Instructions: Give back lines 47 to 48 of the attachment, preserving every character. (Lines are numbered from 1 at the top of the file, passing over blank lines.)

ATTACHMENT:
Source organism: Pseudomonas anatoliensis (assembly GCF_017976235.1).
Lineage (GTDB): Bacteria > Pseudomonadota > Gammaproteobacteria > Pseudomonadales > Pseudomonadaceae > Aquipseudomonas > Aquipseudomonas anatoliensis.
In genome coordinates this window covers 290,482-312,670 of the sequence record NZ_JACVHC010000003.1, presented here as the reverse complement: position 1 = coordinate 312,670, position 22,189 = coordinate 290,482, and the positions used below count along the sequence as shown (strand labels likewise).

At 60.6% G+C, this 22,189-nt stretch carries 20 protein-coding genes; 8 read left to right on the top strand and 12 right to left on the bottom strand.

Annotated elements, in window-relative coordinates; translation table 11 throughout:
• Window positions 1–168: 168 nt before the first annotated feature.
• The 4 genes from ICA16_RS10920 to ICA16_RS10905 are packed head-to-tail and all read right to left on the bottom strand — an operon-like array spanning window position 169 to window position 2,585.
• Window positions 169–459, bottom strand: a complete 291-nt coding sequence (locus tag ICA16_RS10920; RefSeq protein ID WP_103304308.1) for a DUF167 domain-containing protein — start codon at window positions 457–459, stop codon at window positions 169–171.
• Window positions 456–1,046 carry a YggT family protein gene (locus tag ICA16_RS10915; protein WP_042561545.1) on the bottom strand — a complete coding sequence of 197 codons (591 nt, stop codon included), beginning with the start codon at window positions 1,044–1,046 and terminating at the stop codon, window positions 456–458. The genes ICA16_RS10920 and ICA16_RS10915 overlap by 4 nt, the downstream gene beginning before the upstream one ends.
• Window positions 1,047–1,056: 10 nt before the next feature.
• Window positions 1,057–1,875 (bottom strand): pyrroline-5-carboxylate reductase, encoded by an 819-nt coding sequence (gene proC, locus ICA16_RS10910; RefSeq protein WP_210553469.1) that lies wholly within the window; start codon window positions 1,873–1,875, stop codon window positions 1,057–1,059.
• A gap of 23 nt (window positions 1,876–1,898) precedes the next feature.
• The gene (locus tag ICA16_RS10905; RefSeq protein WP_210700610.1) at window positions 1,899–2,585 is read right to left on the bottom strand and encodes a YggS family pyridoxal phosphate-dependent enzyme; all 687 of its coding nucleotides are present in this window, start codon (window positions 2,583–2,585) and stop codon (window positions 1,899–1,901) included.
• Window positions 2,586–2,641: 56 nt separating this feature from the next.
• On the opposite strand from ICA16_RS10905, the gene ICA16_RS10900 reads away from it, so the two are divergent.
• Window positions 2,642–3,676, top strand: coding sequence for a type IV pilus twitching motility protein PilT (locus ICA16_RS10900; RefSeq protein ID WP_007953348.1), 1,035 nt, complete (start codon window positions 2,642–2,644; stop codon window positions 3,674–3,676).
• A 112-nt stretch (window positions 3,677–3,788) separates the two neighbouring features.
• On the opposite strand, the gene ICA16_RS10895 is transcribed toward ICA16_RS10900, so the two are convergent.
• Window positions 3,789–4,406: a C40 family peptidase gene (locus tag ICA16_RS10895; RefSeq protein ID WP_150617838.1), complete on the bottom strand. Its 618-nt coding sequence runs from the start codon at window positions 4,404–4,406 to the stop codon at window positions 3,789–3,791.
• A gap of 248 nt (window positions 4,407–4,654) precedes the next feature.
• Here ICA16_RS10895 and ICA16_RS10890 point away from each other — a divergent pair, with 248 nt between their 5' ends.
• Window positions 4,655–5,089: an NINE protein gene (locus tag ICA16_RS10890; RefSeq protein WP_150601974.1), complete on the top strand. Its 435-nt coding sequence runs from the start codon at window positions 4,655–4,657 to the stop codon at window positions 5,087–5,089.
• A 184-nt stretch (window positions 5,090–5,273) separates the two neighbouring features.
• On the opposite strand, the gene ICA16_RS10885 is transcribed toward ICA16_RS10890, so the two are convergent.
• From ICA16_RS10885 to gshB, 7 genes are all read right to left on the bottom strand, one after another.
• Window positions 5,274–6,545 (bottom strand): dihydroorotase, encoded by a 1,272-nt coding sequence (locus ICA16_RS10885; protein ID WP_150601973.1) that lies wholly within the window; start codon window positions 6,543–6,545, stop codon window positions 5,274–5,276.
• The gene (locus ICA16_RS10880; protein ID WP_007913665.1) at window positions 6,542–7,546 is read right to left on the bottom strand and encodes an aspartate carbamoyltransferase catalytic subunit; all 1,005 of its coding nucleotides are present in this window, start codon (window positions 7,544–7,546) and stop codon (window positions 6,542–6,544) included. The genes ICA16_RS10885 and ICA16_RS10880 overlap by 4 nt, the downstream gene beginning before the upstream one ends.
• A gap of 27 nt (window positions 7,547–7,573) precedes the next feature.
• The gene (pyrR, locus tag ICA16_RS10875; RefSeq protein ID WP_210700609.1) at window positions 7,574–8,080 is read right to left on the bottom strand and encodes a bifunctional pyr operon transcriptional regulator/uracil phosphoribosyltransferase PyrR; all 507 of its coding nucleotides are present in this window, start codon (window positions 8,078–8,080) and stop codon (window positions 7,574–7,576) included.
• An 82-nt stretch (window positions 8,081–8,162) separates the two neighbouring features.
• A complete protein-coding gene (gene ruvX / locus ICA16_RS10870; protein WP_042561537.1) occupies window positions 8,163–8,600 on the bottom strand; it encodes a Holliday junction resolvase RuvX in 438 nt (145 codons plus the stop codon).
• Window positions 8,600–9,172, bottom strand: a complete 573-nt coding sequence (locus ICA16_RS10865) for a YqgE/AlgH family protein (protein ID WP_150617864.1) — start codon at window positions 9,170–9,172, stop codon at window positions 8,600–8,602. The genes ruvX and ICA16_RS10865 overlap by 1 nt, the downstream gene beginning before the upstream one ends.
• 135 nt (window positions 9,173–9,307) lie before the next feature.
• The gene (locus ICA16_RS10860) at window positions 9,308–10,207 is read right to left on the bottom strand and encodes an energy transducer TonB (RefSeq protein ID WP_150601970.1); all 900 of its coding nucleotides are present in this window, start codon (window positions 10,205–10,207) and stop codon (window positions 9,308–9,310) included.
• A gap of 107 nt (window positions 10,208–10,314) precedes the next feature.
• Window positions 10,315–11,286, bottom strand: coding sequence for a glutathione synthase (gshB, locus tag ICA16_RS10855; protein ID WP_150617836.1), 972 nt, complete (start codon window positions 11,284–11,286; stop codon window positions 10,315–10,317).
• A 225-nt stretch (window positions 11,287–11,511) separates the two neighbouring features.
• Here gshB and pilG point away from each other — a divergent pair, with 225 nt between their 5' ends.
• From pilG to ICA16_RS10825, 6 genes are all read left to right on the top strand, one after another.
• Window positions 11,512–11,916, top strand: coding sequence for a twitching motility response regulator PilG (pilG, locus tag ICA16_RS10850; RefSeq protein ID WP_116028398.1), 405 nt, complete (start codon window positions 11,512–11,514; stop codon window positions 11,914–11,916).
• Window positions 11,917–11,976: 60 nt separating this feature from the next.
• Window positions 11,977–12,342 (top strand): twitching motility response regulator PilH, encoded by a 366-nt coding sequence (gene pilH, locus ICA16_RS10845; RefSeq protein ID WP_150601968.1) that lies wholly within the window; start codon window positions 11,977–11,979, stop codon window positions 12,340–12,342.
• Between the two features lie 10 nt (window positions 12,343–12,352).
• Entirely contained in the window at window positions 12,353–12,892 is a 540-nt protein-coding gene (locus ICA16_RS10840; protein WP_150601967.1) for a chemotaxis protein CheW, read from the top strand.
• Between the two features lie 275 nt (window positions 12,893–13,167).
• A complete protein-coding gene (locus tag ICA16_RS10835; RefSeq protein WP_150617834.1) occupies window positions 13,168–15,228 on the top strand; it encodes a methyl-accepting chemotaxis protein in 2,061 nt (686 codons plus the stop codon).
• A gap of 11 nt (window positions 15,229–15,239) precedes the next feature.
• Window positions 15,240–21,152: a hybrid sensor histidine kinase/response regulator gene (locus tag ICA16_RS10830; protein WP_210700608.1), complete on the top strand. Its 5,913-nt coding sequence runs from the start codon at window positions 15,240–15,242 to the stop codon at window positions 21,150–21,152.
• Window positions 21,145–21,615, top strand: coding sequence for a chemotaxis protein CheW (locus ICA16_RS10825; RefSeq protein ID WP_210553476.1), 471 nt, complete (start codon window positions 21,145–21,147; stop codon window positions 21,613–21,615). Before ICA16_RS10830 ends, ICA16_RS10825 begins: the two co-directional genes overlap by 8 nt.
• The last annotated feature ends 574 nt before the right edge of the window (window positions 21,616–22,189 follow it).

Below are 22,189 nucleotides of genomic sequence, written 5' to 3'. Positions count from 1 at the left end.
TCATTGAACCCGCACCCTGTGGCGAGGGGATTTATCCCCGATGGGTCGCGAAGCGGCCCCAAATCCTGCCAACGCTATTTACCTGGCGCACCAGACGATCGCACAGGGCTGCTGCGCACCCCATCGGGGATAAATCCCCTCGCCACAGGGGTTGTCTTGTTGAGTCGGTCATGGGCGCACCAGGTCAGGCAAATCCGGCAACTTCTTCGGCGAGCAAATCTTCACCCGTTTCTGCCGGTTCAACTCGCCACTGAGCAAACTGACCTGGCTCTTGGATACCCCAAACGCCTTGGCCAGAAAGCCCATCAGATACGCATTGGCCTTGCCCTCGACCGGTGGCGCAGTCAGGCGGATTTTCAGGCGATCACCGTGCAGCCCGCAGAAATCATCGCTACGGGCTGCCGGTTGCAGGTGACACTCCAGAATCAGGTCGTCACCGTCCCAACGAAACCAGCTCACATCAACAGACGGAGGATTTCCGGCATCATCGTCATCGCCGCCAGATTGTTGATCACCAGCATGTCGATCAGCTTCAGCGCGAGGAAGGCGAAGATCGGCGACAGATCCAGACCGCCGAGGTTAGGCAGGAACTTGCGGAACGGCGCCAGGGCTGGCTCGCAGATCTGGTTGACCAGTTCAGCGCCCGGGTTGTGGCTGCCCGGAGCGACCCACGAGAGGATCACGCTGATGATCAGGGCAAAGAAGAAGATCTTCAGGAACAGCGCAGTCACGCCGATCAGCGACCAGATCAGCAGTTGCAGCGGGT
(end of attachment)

• A gap of 11 nt (window positions 15,229–15,239) precedes the next feature.
• Window positions 15,240–21,152: a hybrid sensor histidine kinase/response regulator gene (locus tag ICA16_RS10830; protein WP_210700608.1), complete on the top strand. Its 5,913-nt coding sequence runs from the start codon at window positions 15,240–15,242 to the stop codon at window positions 21,150–21,152.